Civil Rights hero Julian Bond and novelist John Grisham, who wrote his non-fiction best seller The Innocent Man about a wrongfully convicted man on death row, were among the headliners honored at the dinner at the grand Beverly Wilshire Hotel. Both spoke eloquently about the importance of this work we are doing together. John Grisham spoke about exoneree Greg Wilhoit, who was at the dinner, and how his strength and support and friendship gave Ron Williamson the will to go on when they were both innocent but imprisoned on Oklahoma's death row.
Alec Baldwin, gracious and friendly to everyone - and a lot of people wanted to talk to him, believe me - is truly committed to human rights (check out his blogging at HuffingtonPost.com) and a great supporter of DPF. He presented the honor to Julian Bond. William Baldwin is tall and attentive, and wore the evening's most interesting plaid suit as he presented the award to Azim Khamisa.
Azim Khamisa's talk was the most moving part of the evening for me. His eloquence and grace in the face of overwhelming grief at the death of his son is inspirational. Azim has joined with the grandfather of the boy who killed his own boy, in a message of hope, forgiveness and redemption.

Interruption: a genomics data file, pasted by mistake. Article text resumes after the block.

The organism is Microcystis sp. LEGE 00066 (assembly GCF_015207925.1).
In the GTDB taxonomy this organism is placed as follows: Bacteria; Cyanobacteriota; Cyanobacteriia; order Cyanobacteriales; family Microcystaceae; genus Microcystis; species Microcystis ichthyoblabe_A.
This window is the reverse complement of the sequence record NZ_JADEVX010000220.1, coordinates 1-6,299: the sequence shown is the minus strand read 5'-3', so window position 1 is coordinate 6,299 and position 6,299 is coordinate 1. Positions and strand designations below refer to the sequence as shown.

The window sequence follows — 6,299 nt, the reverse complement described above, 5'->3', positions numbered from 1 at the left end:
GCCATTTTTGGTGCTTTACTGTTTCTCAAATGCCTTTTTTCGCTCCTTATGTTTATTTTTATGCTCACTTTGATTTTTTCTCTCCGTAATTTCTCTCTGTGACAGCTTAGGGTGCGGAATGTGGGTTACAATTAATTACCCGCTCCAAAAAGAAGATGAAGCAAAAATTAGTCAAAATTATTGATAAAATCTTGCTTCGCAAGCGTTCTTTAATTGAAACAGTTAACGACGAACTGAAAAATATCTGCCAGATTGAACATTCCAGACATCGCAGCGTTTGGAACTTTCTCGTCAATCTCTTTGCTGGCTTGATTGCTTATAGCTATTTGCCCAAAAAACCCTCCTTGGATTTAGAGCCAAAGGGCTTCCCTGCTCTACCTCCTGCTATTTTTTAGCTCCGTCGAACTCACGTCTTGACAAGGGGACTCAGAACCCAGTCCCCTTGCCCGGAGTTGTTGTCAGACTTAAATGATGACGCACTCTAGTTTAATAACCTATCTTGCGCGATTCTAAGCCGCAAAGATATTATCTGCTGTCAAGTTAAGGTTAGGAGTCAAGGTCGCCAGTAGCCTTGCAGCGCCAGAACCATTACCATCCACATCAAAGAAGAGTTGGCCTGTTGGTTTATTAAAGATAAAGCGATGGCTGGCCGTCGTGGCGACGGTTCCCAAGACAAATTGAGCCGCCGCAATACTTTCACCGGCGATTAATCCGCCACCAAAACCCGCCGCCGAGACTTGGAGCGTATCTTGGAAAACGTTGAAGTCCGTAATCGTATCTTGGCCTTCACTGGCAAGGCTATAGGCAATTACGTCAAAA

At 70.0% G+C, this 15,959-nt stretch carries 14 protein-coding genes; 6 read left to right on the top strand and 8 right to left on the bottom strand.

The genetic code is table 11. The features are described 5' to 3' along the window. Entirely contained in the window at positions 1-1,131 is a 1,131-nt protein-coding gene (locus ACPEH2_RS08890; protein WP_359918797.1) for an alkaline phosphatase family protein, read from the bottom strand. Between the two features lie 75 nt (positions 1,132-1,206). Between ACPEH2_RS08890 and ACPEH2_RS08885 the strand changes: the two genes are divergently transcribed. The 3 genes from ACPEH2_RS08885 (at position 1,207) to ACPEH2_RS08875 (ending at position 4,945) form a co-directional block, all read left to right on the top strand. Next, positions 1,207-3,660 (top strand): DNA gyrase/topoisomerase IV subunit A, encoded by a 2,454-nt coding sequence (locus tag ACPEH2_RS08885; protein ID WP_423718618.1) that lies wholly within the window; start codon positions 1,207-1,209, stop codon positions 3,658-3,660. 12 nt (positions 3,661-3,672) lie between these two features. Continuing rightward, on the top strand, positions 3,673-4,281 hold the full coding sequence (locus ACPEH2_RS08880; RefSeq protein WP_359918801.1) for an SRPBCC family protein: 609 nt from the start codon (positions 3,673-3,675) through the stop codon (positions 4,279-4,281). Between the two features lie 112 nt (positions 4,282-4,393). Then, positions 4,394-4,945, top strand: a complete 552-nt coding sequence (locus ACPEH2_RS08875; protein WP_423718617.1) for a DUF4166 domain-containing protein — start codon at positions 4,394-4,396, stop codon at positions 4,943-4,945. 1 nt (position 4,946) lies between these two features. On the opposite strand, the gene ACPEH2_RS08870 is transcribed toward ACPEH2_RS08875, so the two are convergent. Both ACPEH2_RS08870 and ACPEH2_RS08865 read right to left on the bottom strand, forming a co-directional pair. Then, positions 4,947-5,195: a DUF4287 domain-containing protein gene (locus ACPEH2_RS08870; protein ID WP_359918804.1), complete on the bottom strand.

There were more stars.
Actor André Braugher, who works in Hollywood (think "Homicide: Life on the Streets") but lives in New Jersey, presented the award honoring our east coast colleagues who have lifted our spirits and our hopes - not to mention our expectations for 36 more states. New Jersey State Senator Ray Lesniak, who introduced the bill to abolish the death penalty, accepted on behalf of New Jersey Governor Jon Corzine, and Celeste Fitzgerald accepted on behalf of New Jerseyans for Alternatives to the Death Penalty, who have worked long and hard for their great victory.
Hollywood heroes Sid Sheinberg, and DPF Board members Ed Redlich and Sarah Timberman, all TV producers, received long deserved honors. Jane Olson of Human Rights Watch, herself a civil rights hero, honored her colleague Sid Sheinberg. Ed and Sarah were honored by a San Francisco star, District Attorney Kamala Harris, who was elected on a platform of being "smart on crime" without sending anyone to a useless, expensive and dehumanizing state execution.